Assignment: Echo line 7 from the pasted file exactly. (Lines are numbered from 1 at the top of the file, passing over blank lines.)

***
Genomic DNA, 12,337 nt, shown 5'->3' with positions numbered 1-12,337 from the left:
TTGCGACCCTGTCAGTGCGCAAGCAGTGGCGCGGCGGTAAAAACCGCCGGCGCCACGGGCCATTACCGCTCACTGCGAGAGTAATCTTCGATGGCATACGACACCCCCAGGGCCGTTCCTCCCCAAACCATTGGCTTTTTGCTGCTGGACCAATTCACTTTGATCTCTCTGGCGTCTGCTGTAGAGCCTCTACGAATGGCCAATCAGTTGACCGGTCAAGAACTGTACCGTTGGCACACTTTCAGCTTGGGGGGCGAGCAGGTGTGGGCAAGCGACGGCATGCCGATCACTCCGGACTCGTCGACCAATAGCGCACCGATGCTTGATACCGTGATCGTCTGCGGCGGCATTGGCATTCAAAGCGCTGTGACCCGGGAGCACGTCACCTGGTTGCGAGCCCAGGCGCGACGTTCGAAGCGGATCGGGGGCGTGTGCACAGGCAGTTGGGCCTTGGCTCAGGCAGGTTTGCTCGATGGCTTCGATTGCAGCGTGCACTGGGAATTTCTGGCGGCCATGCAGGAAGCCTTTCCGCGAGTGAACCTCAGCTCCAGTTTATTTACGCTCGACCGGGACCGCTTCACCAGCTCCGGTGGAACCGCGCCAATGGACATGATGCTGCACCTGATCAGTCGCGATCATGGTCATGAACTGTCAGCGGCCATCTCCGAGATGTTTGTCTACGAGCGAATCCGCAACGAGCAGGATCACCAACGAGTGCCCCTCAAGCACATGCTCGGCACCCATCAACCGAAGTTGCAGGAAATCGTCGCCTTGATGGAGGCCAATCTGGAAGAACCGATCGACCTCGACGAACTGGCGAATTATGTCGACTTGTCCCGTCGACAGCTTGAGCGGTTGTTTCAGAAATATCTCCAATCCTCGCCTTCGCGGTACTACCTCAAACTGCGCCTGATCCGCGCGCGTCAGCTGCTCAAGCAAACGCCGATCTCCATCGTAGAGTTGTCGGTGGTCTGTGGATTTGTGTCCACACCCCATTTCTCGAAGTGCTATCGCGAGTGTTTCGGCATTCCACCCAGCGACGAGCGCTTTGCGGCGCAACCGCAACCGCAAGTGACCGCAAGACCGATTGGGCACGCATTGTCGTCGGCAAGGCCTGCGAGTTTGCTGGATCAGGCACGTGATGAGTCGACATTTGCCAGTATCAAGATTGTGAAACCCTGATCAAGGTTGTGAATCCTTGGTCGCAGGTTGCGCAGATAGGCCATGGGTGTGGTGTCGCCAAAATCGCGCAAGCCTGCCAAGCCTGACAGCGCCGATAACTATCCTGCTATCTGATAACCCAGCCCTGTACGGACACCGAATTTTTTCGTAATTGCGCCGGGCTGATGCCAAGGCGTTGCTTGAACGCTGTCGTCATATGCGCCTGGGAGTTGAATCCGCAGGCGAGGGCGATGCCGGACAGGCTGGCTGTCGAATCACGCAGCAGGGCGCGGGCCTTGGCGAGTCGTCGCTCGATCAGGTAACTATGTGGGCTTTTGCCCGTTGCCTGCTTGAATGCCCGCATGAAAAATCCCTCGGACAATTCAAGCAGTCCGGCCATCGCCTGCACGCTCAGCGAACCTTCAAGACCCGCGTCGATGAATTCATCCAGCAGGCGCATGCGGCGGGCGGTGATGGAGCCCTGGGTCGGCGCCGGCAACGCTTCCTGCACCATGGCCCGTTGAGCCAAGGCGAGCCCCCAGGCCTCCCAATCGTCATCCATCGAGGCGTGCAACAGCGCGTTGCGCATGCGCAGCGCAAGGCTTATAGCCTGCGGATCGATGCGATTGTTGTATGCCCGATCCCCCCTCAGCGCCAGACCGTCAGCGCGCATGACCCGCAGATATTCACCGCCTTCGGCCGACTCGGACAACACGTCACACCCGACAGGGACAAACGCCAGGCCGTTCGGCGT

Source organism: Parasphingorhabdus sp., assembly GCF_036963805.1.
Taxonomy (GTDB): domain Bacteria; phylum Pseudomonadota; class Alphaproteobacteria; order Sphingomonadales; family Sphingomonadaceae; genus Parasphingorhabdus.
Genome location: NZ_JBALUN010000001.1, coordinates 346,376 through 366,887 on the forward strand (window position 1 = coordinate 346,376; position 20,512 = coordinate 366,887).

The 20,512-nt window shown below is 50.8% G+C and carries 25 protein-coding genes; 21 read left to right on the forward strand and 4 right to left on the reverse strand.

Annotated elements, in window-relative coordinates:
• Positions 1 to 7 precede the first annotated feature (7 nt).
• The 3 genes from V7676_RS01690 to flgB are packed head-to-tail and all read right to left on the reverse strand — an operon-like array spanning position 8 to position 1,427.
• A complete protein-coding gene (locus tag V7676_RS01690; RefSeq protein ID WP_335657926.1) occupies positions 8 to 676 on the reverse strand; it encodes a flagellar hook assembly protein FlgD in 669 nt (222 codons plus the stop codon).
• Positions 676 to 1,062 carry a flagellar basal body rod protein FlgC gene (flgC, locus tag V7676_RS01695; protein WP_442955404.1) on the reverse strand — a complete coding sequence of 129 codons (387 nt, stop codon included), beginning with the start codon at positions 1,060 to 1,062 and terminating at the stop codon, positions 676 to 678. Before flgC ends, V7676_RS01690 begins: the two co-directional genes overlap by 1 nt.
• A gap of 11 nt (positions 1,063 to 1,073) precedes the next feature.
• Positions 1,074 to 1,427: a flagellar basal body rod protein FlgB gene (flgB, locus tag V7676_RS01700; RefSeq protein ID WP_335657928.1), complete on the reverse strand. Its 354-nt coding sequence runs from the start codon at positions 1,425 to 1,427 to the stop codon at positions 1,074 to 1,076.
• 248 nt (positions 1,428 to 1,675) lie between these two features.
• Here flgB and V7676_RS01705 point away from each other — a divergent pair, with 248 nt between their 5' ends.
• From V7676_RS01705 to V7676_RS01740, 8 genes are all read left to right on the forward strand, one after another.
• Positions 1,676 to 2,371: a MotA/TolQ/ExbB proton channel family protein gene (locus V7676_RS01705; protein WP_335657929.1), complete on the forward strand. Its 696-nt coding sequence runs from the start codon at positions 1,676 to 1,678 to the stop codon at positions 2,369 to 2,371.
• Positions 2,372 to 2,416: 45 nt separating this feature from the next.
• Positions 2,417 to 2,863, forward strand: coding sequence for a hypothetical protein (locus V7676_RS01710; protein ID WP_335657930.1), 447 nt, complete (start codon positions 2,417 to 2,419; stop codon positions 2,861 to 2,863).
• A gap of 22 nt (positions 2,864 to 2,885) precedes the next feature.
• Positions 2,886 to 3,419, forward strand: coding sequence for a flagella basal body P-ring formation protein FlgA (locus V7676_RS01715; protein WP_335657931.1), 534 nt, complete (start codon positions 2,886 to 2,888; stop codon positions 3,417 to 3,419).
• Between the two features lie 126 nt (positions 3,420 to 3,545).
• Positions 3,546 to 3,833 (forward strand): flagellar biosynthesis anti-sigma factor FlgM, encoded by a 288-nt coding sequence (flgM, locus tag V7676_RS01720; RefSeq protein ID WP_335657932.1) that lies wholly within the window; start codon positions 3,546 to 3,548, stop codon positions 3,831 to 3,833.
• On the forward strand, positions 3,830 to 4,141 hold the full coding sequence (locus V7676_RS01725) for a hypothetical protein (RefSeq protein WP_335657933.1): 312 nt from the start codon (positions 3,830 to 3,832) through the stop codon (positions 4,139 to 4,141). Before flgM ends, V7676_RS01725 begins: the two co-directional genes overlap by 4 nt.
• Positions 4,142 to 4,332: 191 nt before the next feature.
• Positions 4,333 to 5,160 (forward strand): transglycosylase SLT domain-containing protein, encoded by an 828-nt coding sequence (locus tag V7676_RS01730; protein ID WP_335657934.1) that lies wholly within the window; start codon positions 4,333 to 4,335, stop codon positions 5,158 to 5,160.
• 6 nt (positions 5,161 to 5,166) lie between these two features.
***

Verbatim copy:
Annotated elements, in window-relative coordinates: